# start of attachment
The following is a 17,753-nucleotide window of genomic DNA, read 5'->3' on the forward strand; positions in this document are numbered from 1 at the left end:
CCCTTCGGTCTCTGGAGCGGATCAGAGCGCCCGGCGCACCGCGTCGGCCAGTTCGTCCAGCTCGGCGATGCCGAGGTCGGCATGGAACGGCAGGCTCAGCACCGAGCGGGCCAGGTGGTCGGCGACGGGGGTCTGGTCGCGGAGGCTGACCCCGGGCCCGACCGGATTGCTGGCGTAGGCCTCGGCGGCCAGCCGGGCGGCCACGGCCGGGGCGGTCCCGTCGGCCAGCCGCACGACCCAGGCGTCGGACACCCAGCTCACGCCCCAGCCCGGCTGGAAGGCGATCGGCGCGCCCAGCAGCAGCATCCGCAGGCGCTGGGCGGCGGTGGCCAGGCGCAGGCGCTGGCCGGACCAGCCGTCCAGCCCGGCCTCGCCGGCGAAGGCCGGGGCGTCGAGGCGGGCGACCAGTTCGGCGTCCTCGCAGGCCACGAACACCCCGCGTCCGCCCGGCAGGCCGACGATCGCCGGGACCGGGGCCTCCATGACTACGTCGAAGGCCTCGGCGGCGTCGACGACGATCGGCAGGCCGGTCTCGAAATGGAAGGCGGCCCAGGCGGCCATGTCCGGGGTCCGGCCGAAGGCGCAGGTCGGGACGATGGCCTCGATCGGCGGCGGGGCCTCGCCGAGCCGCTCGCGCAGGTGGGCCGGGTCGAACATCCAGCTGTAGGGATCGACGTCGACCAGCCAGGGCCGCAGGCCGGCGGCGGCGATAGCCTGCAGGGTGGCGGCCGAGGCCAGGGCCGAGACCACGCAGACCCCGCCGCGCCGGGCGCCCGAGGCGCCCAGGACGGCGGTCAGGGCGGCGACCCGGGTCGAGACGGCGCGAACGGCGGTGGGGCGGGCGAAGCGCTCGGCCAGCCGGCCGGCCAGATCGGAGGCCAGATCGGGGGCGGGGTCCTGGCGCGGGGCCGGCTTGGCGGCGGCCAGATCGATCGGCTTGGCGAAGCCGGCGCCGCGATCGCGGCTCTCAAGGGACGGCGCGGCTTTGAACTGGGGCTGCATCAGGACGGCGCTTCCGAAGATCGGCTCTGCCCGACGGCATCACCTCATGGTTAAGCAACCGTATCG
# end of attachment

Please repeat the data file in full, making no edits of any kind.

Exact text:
The following is a 17,753-nucleotide window of genomic DNA, read 5'->3' on the forward strand; positions in this document are numbered from 1 at the left end:
CCCTTCGGTCTCTGGAGCGGATCAGAGCGCCCGGCGCACCGCGTCGGCCAGTTCGTCCAGCTCGGCGATGCCGAGGTCGGCATGGAACGGCAGGCTCAGCACCGAGCGGGCCAGGTGGTCGGCGACGGGGGTCTGGTCGCGGAGGCTGACCCCGGGCCCGACCGGATTGCTGGCGTAGGCCTCGGCGGCCAGCCGGGCGGCCACGGCCGGGGCGGTCCCGTCGGCCAGCCGCACGACCCAGGCGTCGGACACCCAGCTCACGCCCCAGCCCGGCTGGAAGGCGATCGGCGCGCCCAGCAGCAGCATCCGCAGGCGCTGGGCGGCGGTGGCCAGGCGCAGGCGCTGGCCGGACCAGCCGTCCAGCCCGGCCTCGCCGGCGAAGGCCGGGGCGTCGAGGCGGGCGACCAGTTCGGCGTCCTCGCAGGCCACGAACACCCCGCGTCCGCCCGGCAGGCCGACGATCGCCGGGACCGGGGCCTCCATGACTACGTCGAAGGCCTCGGCGGCGTCGACGACGATCGGCAGGCCGGTCTCGAAATGGAAGGCGGCCCAGGCGGCCATGTCCGGGGTCCGGCCGAAGGCGCAGGTCGGGACGATGGCCTCGATCGGCGGCGGGGCCTCGCCGAGCCGCTCGCGCAGGTGGGCCGGGTCGAACATCCAGCTGTAGGGATCGACGTCGACCAGCCAGGGCCGCAGGCCGGCGGCGGCGATAGCCTGCAGGGTGGCGGCCGAGGCCAGGGCCGAGACCACGCAGACCCCGCCGCGCCGGGCGCCCGAGGCGCCCAGGACGGCGGTCAGGGCGGCGACCCGGGTCGAGACGGCGCGAACGGCGGTGGGGCGGGCGAAGCGCTCGGCCAGCCGGCCGGCCAGATCGGAGGCCAGATCGGGGGCGGGGTCCTGGCGCGGGGCCGGCTTGGCGGCGGCCAGATCGATCGGCTTGGCGAAGCCGGCGCCGCGATCGCGGCTCTCAAGGGACGGCGCGGCTTTGAACTGGGGCTGCATCAGGACGGCGCTTCCGAAGATCGGCTCTGCCCGACGGCATCACCTCATGGTTAAGCAACCGTATCG